Freshwater Fish‎ > ‎Tetra‎ > ‎

Hyphessobrycon megalopterus

Hyphessobrycon megalopterus
Black Phantom Tetra
The black phantom tetra (Hyphessobrycon megalopterus) is a freshwater fish of the characin family (family Characidae) of order Characiformes. It is native to the Paraguay, Guaporé, and Mamore river basins in Brazil and Bolivia.
This fish is of roughly tetragonal shape, light grey in coloring, with a black patch, surrounded by iridescent silver edging, posterior of the gills on each side. The male's fins are black, as is the female's dorsal fin; the female's pelvic, anal, and adipose fins are reddish in color. A long-finned variety, apparently developed by captive breeders, is sometimes sold (the male has elongated dorsal and anal fins even in the wild form). The black phantom tetra reaches a maximum overall length of approximately 4.5 cm.
The black phantom tetra's natural diet consist of small crustaceans, insects, and worms.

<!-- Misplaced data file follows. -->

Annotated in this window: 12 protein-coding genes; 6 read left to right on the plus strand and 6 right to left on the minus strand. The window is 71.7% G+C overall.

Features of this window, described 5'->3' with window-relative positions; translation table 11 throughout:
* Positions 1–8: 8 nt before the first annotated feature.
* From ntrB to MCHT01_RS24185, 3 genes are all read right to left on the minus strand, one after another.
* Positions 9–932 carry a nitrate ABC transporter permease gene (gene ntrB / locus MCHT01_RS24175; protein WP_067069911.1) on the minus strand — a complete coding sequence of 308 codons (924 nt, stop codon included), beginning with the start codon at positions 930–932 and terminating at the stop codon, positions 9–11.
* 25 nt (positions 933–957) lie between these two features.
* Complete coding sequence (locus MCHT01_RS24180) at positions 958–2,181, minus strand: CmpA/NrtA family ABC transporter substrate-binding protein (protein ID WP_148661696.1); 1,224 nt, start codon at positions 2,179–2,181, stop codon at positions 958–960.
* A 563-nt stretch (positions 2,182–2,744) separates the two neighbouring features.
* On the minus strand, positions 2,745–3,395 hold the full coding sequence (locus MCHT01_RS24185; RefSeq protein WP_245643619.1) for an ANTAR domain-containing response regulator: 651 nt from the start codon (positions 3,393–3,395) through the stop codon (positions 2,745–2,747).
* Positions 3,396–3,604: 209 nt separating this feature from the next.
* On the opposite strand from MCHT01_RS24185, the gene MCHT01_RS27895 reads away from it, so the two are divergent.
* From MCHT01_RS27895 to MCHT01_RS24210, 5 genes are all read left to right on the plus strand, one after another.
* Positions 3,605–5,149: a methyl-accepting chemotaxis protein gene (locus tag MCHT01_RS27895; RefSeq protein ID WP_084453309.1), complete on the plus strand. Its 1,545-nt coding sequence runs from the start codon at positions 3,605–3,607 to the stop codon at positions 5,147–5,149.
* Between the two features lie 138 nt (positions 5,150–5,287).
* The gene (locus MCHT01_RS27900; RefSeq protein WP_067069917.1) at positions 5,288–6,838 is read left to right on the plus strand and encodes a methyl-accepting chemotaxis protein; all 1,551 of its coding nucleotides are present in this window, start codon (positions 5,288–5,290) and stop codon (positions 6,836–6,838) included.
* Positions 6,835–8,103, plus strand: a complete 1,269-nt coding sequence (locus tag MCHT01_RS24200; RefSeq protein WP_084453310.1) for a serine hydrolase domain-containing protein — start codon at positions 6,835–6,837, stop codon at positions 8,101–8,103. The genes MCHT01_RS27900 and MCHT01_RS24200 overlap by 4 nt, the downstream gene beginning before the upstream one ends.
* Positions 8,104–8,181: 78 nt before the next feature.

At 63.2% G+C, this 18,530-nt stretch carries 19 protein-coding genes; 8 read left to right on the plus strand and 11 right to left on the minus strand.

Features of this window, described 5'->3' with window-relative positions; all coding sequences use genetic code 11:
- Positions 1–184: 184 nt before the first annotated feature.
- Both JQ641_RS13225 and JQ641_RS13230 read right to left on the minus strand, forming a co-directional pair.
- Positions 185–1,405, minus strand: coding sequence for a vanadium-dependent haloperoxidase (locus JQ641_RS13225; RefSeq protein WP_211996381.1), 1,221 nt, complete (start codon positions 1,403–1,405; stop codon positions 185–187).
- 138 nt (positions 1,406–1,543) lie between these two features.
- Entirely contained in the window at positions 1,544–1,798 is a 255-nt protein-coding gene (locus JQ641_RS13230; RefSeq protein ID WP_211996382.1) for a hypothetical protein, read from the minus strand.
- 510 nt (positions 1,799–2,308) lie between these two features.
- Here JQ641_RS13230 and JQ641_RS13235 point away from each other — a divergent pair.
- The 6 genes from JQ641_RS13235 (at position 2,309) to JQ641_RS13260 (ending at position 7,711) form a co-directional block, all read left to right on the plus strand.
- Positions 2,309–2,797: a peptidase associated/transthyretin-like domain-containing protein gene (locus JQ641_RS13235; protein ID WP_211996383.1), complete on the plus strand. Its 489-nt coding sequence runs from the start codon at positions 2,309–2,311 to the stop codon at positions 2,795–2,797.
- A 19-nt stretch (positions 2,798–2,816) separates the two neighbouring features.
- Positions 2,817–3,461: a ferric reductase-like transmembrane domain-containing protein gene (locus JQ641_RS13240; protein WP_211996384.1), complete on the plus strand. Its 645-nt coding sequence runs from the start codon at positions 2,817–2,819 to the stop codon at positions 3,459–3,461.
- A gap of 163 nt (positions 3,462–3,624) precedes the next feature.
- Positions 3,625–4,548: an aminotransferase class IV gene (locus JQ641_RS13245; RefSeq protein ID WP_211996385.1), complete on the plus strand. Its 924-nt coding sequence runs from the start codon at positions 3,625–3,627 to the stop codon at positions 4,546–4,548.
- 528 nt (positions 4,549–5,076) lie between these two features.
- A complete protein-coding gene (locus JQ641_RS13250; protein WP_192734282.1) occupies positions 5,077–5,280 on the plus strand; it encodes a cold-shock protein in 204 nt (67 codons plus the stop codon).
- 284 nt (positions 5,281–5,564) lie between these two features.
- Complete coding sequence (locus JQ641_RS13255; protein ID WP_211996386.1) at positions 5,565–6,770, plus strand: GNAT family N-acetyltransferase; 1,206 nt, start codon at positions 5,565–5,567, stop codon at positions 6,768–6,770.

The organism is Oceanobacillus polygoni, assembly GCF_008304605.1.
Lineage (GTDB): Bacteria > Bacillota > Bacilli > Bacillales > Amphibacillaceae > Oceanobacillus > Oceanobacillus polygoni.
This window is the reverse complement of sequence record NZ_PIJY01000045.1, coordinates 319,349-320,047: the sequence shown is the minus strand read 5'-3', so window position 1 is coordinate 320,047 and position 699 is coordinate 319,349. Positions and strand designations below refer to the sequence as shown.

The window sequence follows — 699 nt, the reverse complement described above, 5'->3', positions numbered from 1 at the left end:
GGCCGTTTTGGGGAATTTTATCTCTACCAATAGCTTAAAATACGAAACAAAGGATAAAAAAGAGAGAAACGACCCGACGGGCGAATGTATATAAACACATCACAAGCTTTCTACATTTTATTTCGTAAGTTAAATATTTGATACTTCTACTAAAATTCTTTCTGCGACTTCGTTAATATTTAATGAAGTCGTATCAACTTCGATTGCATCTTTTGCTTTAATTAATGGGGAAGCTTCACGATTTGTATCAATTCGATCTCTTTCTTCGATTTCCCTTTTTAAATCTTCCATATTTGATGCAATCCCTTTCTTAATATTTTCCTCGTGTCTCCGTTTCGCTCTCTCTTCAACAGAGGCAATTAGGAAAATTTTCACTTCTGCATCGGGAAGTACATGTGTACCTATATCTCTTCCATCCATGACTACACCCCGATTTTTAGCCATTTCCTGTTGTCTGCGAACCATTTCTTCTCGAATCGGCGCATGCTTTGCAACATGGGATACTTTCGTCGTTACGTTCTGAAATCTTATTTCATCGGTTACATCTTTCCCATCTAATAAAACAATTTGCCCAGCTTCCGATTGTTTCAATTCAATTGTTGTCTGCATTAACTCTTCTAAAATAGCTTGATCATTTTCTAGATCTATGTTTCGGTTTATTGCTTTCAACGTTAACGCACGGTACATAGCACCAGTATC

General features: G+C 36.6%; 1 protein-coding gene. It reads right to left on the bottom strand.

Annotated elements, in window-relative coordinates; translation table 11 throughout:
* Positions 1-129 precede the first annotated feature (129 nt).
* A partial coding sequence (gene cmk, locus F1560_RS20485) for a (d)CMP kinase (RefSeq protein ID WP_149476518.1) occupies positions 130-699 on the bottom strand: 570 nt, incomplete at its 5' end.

H. megalopterus is one of the more popular tetras sold in the aquarium trade. Megalomphodus megalopterus and Megalamphodus rogoaguae are obsolete synonyms for this species. While it is not particularly colorful, it makes up for this by its display behavior: the males are territorial and defend their space against their neighbors by presenting themselves in profile with the dorsal and anal fins fully extended, and the dark color intensified, making the edging of the body patch stand out prominently. Sometimes they exchange blows which can tear the fins, but this damage heals quickly. Unlike other tetra who prefer to live in large shoals, they will also do fine when kept in a group of 4 or 5 individuals, making them suitable for smaller aquaria. There should still be enough space for the males to stake territories and present themselves to best effort, however. The male Black Phantom Tetras have longer fins than the females and when in breeding condition, the females become plumper, but the biggest difference is in their color. The males have almost no red, while the smaller fins of the female both on the top and underneath them are red. The adipose fin, on the top of the body behind the larger dorsal fin is much more noticeable in the females than the males, because in females it is red while in the males it is grey. The female's dorsal fin has a a more intense black than the male's. When the fish are in breeding condition, the colours of both sexes become more distinct, with the male showing its black fins more obviously.